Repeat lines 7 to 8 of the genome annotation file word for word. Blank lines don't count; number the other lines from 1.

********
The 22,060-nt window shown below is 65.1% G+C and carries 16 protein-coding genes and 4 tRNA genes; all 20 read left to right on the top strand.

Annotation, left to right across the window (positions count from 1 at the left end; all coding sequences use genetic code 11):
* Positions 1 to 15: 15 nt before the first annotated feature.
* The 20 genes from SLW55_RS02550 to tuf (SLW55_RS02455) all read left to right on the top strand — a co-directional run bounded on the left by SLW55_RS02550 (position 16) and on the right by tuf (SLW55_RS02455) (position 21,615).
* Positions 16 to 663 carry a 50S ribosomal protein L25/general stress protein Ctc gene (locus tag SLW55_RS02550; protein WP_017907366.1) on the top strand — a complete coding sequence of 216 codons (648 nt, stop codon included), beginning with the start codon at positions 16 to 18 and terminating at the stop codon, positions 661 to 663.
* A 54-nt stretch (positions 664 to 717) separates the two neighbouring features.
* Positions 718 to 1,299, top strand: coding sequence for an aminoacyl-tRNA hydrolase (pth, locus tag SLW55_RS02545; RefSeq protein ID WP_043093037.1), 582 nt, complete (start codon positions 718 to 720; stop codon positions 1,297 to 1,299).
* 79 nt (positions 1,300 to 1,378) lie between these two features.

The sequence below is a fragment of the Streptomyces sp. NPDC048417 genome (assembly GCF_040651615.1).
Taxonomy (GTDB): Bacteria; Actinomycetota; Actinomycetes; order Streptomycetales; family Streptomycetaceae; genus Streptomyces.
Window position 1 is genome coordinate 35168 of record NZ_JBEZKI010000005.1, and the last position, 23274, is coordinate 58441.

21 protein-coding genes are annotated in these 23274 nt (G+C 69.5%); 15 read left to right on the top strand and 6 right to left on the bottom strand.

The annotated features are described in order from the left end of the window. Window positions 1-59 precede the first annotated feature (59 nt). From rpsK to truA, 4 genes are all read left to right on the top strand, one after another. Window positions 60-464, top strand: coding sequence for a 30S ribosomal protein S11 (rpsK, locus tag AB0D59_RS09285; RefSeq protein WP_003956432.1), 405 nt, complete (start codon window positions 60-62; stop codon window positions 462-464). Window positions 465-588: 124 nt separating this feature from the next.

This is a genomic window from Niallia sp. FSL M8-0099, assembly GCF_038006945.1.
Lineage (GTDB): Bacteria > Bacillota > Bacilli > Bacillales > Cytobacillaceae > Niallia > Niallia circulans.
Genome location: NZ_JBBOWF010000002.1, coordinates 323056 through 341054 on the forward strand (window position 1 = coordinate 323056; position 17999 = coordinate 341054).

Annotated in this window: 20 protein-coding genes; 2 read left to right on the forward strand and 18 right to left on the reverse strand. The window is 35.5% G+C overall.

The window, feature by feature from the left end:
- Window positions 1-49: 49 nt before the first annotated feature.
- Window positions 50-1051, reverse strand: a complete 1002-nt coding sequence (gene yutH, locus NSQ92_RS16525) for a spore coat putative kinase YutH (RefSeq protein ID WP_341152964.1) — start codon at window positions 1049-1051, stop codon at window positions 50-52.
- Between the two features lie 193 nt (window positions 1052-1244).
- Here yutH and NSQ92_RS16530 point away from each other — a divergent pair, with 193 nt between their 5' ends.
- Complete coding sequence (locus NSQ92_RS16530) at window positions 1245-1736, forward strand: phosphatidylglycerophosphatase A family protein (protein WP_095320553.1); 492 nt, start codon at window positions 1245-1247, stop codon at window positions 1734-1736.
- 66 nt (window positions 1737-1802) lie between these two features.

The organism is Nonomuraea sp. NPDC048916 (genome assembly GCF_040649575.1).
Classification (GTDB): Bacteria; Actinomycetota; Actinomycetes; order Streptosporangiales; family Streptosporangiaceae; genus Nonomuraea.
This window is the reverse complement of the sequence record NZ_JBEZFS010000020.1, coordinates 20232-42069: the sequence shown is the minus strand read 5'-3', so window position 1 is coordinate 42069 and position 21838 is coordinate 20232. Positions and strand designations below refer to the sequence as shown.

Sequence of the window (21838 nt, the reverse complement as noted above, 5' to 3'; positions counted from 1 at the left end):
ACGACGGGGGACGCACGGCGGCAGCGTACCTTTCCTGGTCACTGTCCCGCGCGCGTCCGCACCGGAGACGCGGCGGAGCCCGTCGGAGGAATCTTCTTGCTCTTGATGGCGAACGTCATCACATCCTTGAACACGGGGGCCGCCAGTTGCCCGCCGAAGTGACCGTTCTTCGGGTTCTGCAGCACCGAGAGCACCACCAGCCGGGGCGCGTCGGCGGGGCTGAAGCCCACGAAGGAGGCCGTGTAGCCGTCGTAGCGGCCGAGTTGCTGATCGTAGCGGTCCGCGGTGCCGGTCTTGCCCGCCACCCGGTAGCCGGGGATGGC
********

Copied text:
* Positions 718 to 1,299, top strand: coding sequence for an aminoacyl-tRNA hydrolase (pth, locus tag SLW55_RS02545; RefSeq protein ID WP_043093037.1), 582 nt, complete (start codon positions 718 to 720; stop codon positions 1,297 to 1,299).
* 79 nt (positions 1,300 to 1,378) lie between these two features.